Cybersecurity news you can use
from the NTSC Cybersecurity Team
Helping you stay safe as you work online.
$6 trillion dollars: that's the size of cybercrime worldwide this year. Much of it originates with organized crime.
In nearly nine out of 10 cases when cybercrooks target employees, they send fake emails that convince recipients to share their usernames and passwords, giving crooks access to an organization's confidential information.
What about the value of your personal information on the black market?
Check out this 90-second video featuring steps to
prevent cybercrime while you're at work.
Sources: PBS, privacyaffairs.com, Packet Labs
Guess jeans says hackers made off with “certain” customer names, social security and driver’s license numbers, credit and debit card numbers, and PIN numbers earlier this year. BleepingComputer says Guess is notifying those affected by mail.
Privacy protections built into Apple’s latest software are causing havoc for some online retailers. When given the choice, most of us are choosing to block companies from tracking what we do online. As a result, Facebook says retailers that advertise in its news feeds have seen sales drop as much as 80%.
Online shopping continues to soar. Deloitte predicts online holiday sales this season will reach $210 billion, up 15% from last year. Amazon and Wal-Mart are the #1 and #2 online retailers. Fastest growing, says eMarketer, are Target and Wayfair. Macy’s fell from the top 10 list this year.
Do I need to give my birthday when I set up my Google account?
Websites ask for your birthday to prove you're at least 13 years old (the age at which websites can legally collect information about a person), to provide a way to prove who you are if you forget your password, and to sell you age-appropriate stuff. You're not supposed to provide false information. But this is a case where you should consider doing it. Lifehacker suggests using an easy-to-remember birth date like January 1 to help prevent identity theft.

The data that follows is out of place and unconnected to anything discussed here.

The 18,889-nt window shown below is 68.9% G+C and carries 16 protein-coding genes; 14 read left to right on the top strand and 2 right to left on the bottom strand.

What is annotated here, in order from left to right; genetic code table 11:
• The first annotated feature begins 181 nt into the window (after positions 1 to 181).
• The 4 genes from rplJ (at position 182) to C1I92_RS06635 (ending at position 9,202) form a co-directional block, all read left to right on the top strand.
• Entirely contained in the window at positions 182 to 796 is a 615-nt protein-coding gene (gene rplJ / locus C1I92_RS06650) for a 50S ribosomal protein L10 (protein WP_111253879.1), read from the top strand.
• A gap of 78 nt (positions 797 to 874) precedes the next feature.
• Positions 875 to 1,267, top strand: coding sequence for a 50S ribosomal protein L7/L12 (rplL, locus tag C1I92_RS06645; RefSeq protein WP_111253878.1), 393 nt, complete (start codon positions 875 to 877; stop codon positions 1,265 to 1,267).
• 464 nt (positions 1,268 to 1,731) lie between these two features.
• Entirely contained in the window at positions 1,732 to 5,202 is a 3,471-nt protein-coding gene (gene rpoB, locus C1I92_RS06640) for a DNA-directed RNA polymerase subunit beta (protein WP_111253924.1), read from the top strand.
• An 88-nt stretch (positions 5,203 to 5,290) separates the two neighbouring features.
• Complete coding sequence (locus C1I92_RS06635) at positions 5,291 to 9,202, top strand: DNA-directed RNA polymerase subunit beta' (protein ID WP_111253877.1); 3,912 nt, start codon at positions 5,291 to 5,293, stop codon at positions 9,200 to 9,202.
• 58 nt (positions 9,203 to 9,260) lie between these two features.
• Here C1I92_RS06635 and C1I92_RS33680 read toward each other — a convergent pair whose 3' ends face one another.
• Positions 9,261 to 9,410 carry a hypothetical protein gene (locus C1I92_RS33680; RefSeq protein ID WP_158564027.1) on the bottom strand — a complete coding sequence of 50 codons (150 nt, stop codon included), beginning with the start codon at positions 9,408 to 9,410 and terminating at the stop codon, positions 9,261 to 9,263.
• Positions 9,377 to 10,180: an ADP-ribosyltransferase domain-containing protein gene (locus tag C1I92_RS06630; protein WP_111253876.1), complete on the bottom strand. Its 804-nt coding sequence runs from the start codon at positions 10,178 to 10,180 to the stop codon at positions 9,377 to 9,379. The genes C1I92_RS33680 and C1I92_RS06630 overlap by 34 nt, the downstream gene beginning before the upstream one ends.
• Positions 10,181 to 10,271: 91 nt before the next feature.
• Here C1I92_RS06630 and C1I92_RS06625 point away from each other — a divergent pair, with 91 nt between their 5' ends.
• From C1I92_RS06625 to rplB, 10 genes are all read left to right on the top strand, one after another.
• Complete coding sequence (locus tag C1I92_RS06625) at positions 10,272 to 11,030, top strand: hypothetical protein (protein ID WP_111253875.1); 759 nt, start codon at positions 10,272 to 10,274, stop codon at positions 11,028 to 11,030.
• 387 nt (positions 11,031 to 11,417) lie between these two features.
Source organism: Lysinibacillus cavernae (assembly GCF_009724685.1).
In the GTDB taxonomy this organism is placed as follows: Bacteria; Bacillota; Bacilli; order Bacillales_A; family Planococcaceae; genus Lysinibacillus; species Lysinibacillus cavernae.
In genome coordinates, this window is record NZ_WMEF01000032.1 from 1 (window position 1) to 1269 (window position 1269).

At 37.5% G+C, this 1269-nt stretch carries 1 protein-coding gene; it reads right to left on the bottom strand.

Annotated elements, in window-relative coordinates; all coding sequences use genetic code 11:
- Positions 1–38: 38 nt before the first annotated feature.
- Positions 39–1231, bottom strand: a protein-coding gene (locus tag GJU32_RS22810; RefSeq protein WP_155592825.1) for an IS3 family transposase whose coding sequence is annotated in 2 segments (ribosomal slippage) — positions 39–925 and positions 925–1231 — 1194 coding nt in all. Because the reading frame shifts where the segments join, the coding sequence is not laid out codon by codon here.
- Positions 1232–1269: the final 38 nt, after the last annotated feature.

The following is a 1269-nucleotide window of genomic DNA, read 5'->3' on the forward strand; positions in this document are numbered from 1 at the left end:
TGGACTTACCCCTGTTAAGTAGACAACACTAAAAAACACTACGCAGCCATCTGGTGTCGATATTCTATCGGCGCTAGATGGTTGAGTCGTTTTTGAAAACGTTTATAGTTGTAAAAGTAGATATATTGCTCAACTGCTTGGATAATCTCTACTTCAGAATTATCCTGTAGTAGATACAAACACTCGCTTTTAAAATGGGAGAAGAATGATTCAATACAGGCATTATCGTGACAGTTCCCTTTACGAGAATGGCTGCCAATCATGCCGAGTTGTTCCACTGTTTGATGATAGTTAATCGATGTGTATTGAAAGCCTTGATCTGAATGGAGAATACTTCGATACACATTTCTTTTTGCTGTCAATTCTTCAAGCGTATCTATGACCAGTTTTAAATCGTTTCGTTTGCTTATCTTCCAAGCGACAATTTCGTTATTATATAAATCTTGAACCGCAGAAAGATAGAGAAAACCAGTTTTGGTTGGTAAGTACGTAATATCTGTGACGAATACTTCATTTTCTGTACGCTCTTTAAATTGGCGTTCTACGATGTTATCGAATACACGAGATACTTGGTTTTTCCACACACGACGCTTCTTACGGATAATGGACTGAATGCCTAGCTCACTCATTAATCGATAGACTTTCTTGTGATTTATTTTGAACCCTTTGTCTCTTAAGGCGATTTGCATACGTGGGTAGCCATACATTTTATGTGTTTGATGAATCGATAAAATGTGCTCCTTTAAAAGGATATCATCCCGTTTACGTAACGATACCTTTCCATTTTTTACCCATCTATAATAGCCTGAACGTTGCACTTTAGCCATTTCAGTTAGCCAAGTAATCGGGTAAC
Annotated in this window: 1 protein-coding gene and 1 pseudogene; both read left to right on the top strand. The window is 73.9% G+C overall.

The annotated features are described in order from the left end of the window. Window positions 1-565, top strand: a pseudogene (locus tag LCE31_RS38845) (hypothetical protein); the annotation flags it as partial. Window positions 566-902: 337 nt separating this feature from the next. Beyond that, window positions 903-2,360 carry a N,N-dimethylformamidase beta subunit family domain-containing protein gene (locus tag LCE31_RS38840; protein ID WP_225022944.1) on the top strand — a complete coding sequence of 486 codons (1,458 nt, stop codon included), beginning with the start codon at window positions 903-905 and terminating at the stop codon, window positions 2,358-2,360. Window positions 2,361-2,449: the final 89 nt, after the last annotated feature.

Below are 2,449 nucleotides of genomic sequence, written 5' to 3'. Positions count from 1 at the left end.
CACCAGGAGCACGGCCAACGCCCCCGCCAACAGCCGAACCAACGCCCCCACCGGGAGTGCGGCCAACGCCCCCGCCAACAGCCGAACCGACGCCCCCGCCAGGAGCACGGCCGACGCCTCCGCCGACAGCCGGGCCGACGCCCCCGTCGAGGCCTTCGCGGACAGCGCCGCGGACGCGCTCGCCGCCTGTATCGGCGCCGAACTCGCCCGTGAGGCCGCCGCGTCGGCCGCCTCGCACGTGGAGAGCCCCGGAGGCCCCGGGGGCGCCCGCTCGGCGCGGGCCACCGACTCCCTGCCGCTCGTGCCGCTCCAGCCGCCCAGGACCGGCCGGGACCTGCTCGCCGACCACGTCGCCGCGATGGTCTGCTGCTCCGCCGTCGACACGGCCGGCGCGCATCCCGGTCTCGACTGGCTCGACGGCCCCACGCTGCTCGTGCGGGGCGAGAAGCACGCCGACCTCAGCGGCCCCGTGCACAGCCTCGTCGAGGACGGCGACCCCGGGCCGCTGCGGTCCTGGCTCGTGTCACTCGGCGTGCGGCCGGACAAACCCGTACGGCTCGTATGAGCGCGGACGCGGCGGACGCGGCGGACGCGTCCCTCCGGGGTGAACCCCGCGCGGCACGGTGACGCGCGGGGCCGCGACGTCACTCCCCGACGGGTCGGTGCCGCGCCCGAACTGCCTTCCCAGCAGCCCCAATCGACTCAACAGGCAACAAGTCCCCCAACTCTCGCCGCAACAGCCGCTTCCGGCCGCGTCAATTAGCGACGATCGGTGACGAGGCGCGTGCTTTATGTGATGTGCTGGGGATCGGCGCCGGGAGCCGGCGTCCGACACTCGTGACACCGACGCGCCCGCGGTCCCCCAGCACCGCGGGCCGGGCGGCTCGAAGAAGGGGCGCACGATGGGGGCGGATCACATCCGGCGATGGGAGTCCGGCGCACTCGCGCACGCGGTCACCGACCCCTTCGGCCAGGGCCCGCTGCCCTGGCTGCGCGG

I change my bank password regularly, but I am using the same debit card PIN I made with the card a decade ago. Should bank PINs be changed regularly too?
You generally only need to change your PIN if it was compromised or suspected of being compromised.
If using your debit card for online transactions, you should never have to provide your PIN. A PIN for a credit card is typically used for cash advances at an ATM.
Should fraud occur, the card associated with that PIN will be deactivated immediately and a new card will be issued. If you have repeated fraud with your debit/PIN, it's a good idea to come up with a new PIN because your account is probably compromised beyond the initial card fraud.
Can I use the page that says “do you want to remember your password?"
It's safe, but if you use more than one brand of web browser or computer, it can get unwieldy. A better solution may be to purchase and install a password manager app. Then, choosing your passwords and managing them will be handled automatically.
Aware Force Cybersecurity News • October 2021 a • Edition #129
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